‘Girl On A Bulldozer’ Is A Compelling K-Film About Rage And Compassion

Gu Hye-young is the protagonist of the Korean film Girl On A Bulldozer. At 19, Hye-young is pegged as a troublemaker. She’s sullen, angry and can’t seem to stay out of petty fights. One more incident, a judge tells her, and she’s going to jail. For now she must learn to control her anger and take a vocational training course. She opts to learn how to drive a bulldozer, a job the class instructor warns her will never be open to a woman.

While this might sound like the recipe for an upbeat coming-of-age film—in which a girl defies the odds to change how others see her—that’s not the gritty yet moving story of Girl On A Bulldozer.

Hye-young, played by Kim Hye-yoon, is good at talking tough, but burdened by the weight of her father’s failings, she has little agency to actually affect significant change. Hye-young’s dragon tattoo helps project her tough image and captures her rage, yet she keeps it covered for much of the film.

Most of her rage is channeled toward her father, the desperate Gu Bon-jin, played by Park Hyuk-won. He’s a restaurant owner who drinks and gambles away any hope of financial solvency. He may love his children but he’s incapable of protecting them and his moral failings are compounded by those who take advantage of his trust. That includes Oh Man-seok, played by Choi Young-wan, a man who made Bon-jin promises he has no intention of keeping.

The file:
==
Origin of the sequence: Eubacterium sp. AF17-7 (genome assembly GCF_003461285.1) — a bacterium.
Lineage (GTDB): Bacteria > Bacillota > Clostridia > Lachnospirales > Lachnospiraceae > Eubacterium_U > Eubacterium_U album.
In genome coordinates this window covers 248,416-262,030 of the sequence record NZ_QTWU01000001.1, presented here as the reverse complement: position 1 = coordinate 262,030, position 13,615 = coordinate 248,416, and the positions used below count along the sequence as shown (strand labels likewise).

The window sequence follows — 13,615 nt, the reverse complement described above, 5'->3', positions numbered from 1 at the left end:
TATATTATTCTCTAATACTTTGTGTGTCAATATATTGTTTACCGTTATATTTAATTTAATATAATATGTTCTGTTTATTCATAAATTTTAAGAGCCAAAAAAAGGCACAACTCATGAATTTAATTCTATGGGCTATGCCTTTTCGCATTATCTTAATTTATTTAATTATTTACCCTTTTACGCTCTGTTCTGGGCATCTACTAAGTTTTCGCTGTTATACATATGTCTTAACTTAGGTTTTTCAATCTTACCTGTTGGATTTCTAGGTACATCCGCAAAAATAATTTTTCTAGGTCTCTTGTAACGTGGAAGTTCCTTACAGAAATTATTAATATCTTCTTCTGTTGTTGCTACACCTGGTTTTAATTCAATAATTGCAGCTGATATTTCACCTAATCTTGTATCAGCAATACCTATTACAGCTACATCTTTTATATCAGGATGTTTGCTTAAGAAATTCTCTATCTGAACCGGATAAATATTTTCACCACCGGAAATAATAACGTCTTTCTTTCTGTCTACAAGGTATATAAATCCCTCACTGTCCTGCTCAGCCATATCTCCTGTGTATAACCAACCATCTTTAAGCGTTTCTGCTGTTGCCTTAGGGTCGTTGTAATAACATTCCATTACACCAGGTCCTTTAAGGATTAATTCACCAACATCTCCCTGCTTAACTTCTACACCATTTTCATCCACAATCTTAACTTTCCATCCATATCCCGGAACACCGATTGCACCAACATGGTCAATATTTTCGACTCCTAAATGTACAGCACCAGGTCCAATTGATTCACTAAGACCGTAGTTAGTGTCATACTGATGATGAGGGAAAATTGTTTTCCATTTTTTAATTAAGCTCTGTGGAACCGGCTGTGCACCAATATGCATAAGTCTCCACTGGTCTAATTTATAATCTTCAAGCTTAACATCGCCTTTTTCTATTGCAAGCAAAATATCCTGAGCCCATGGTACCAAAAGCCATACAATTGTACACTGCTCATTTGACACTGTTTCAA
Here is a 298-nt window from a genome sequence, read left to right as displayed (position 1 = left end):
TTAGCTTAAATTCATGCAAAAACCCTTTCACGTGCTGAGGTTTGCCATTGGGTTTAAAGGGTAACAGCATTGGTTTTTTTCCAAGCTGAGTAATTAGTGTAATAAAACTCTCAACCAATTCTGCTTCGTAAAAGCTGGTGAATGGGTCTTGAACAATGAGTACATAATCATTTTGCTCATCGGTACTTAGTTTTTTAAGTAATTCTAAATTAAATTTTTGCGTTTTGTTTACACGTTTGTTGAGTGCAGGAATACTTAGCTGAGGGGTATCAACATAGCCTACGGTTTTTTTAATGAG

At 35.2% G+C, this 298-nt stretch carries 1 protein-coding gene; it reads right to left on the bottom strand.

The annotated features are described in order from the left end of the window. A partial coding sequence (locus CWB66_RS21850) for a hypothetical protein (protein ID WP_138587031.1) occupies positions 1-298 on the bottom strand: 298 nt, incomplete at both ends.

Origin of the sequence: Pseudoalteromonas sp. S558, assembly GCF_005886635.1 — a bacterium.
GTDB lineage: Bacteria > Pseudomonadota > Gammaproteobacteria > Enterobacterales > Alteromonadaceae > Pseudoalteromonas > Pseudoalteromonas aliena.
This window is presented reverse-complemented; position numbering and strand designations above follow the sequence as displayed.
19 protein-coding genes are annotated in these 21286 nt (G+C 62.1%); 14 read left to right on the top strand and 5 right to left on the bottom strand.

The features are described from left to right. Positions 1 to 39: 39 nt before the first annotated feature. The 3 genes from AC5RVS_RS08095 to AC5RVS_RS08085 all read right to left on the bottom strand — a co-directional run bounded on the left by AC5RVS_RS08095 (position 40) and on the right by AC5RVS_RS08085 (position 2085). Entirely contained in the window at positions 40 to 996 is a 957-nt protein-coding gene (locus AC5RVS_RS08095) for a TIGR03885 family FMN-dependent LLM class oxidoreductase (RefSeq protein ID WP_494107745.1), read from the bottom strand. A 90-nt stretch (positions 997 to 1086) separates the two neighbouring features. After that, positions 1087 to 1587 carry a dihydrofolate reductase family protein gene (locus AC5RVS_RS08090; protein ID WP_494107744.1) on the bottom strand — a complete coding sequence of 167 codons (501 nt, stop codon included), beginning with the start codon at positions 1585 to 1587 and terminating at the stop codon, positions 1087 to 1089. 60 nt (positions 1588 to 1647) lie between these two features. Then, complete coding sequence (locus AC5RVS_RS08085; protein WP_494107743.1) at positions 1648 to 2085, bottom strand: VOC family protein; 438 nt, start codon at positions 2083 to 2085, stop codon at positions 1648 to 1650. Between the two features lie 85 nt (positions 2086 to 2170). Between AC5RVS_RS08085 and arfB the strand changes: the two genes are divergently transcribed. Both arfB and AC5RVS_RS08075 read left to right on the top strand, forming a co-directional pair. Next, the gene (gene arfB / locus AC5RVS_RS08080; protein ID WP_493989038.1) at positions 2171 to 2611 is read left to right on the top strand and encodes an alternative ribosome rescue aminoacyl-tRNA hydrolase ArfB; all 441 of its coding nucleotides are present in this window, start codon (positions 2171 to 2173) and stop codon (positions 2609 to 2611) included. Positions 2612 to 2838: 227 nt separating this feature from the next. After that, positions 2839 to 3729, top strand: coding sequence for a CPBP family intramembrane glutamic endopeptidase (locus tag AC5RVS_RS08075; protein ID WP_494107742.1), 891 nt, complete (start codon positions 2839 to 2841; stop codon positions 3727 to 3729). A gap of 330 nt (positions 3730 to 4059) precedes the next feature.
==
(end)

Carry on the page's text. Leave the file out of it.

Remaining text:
One day Bon-jin is involved in an accident and winds up in the hospital. Hye-young suddenly has no easy target to hate or blame for her existence and must face the fact that deep down she cares for her father. She must not only assume the responsibility of caring for her younger brother, but uncover the mystery of how her father got into that accident. In so doing, she discovers the inequity that may have pushed him over the edge.

Kim, who is best known for her work in the Korean TV melodrama Sky Castle and the fantasy romance Extraordinary You, creates a mesmerizing portrait of a young woman who simmers with rage while ignoring her own pain. It is only by dramatically expressing that rage that she can liberate herself and move on. Kim’s nuanced performance in this compelling tale of transformation is so skilled that it earned her the 2022 Screen International Rising Star Asia Award at the New York Asian Film Festival.

Girl On A Bulldozer, directed by ​​Park Ri-woong, will be featured in the New York Asian Film Festival, which runs from July 15 to 31. The film airs on July 25.

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